U.S. Rep. Ben Ray Luján
WASHINGTON, D.C. ― Thursday, U.S. Rep. Ben Ray Luján (D-NM) announced major wins for New Mexico in the Energy and Water appropriations bill, which was part of the minibus funding package that passed the House Thursday.
“This funding package makes significant investments in New Mexico, providing key federal resources for our local infrastructure, science and innovation initiatives, and clean energy programs.
“One of my priorities has long been to ensure local communities are made whole for the work they have completed with the Army Corps of Engineers. I’m pleased that the Energy and Water appropriations bill includes robust funding to reimburse our local governments for infrastructure projects that have already been completed, enabling communities in my district to use these funds on additional water resource projects.
“In New Mexico, our National Laboratories are a gem of scientific and technical capability. This funding package includes significant investments in the Department of Energy’s Office of Science, which is integral to continued innovation and economic development in our country. Our first-rate research scientists, engineers, and support personnel need our support to continue to tackle some of our nation’s biggest challenges. The bill also invests in computing capabilities at National Laboratories such as Los Alamos and Sandia, providing $163 million for continued development of the world’s fastest supercomputer — an exascale computer — that will be used to embark on new scientific frontiers, such as the discovery of cancer treatments, the impact of global climate change, and designs of renewable energy systems.
“This legislation also contains important funding for cleanup programs in New Mexico — including $220 million for cleanup at Los Alamos — recognizing our obligation to honor the commitment and sacrifices of the communities surrounding our nuclear weapons facilities. I will continue to advocate for additional funding for these essential cleanup programs in my district.
“It’s vital that, as we look toward our energy future, we ensure the safety and security of our infrastructure. I’m pleased this legislation includes significant funding in support of our National Labs’ missions.
“Our national investment in clean energy, energy efficiency, and advanced energy technology is critical to our country’s competitiveness. That’s why it is so important that House Democrats successfully advocated to secure increased funding for the Advanced Research Projects Agency-Energy and Energy Efficiency and Renewable Energy Office, which supports clean energy programs in the United States.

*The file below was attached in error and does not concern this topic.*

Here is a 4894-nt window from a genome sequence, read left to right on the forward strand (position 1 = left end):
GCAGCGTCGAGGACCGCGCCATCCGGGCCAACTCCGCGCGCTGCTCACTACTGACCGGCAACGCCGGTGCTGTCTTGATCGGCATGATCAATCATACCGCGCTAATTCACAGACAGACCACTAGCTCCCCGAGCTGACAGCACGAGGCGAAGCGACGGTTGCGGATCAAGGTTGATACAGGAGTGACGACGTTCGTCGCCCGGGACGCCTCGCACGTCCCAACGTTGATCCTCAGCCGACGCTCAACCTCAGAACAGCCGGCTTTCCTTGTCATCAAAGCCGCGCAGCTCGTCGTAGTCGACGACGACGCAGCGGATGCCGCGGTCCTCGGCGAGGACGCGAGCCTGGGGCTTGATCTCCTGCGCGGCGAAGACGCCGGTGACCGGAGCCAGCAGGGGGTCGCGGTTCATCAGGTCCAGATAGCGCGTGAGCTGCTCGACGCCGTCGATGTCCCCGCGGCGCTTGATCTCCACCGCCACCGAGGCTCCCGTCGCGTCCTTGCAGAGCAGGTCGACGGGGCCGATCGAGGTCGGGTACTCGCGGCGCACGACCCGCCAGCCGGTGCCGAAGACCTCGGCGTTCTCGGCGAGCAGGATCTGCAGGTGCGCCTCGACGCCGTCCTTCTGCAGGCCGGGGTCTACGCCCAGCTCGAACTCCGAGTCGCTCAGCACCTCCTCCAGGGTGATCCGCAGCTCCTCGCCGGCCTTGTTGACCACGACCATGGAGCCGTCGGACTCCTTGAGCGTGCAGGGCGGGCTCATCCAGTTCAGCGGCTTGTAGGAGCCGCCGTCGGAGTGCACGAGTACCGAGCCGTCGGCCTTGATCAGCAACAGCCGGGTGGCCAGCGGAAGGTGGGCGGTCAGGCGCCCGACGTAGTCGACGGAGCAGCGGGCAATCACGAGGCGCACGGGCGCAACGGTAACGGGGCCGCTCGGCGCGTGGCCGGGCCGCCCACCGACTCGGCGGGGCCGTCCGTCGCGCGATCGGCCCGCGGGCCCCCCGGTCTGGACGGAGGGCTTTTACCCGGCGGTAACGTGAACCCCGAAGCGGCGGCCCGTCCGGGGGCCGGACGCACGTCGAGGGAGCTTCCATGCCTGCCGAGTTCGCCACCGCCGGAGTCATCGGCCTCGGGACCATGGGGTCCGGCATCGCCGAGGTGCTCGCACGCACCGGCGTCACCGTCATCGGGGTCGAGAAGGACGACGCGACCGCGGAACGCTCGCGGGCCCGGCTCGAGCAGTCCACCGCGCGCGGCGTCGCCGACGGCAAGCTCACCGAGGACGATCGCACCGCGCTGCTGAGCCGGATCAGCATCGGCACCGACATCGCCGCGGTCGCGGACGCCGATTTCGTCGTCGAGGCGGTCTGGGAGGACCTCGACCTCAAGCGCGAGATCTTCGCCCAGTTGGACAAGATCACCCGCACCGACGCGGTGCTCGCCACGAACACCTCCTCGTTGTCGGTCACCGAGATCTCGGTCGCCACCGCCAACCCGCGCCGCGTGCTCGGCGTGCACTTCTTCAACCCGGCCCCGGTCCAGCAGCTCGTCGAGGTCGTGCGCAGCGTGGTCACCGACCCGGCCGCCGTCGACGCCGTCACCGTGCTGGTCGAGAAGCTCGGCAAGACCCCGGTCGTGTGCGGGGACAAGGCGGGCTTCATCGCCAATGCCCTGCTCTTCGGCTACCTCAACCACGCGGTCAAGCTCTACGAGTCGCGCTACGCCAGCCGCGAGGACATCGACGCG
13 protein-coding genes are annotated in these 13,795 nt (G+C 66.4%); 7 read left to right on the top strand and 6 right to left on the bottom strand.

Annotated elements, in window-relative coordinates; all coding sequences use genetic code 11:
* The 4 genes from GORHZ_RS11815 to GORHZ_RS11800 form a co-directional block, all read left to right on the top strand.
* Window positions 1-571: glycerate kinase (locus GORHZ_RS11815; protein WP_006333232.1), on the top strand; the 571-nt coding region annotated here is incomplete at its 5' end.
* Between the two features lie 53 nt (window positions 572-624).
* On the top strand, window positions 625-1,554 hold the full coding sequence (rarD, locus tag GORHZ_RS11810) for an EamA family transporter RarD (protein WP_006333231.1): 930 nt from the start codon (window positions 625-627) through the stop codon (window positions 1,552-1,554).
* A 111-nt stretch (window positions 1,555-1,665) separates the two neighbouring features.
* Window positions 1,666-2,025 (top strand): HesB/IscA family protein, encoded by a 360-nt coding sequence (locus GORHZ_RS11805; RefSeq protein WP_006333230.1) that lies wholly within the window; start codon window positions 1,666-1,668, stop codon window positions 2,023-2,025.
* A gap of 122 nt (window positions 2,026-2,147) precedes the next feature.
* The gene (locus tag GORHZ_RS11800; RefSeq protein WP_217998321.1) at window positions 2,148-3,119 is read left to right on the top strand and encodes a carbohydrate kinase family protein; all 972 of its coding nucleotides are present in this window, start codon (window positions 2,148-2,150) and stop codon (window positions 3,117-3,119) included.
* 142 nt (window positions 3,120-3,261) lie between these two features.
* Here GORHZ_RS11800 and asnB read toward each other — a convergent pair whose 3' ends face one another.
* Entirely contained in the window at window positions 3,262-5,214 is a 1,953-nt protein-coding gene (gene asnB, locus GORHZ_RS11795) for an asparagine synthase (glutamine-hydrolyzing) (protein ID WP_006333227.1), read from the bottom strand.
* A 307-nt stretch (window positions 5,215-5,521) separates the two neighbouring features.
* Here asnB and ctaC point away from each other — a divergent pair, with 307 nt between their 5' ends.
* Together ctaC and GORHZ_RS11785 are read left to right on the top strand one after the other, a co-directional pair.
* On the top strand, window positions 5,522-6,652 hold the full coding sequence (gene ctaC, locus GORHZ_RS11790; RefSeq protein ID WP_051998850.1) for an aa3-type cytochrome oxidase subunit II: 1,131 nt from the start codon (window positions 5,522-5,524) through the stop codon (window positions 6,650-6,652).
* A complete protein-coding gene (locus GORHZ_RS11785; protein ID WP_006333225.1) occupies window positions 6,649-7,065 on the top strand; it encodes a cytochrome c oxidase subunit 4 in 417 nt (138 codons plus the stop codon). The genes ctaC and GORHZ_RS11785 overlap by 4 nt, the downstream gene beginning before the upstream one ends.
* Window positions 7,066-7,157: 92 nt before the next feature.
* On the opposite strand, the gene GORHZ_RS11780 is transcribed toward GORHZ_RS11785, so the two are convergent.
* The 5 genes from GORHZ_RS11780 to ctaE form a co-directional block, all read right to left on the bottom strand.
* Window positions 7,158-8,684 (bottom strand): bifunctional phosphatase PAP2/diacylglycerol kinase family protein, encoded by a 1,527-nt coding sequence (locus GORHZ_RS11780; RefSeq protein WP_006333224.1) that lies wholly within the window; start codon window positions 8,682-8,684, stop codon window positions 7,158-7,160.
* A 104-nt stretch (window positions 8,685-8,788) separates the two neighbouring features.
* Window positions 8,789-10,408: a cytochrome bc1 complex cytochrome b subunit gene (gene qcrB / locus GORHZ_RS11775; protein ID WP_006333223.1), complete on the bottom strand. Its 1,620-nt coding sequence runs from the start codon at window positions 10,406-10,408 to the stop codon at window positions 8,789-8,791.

“We must build on these significant investments in our local communities so that we can continue to be competitive as a state and as a nation.”
Specifically, the FY 2019 Energy and Water Development, Military Construction and Veterans Affairs, and Legislative Branch Appropriations Conference Report includes:
- $25 million for the Army Corps of Engineers to reimburse local governments, such as the City of Rio Rancho, Bernalillo County, Town of Bernalillo, and the Middle Rio Grande Conservancy District, for infrastructure projects that have already been completed.
- An increase of $325 million above FY 2018 enacted levels for the Department of Energy Office of Science. Congressman Luján co-led a letter advocating for this funding.
- $6 billion for Defense Environmental Cleanup to safely cleanup contaminated sites, including $220 million for Los Alamos National Laboratory. Congressman Luján sent a letter advocating for this funding.
- $2.38 billion for Energy Efficiency and Renewable Energy programs in the Department of Energy to support the development of clean, renewable, and energy efficiency technologies across the country.
- $366 million for the Advanced Research Projects Agency-Energy (ARPA-E), which promotes and funds research and development of advanced energy technology.
- $11.1 billion for NNSA-related programs – $458 million above the fiscal year 2018 enacted level. This amount includes $1.07 billion, $168 million above the request, to address the backlog of deferred maintenance at aging nuclear weapons facilities.
- $1.949 billion for nuclear nonproliferation.
- $163 million for continued development of the world’s fastest supercomputer – an exascale computer.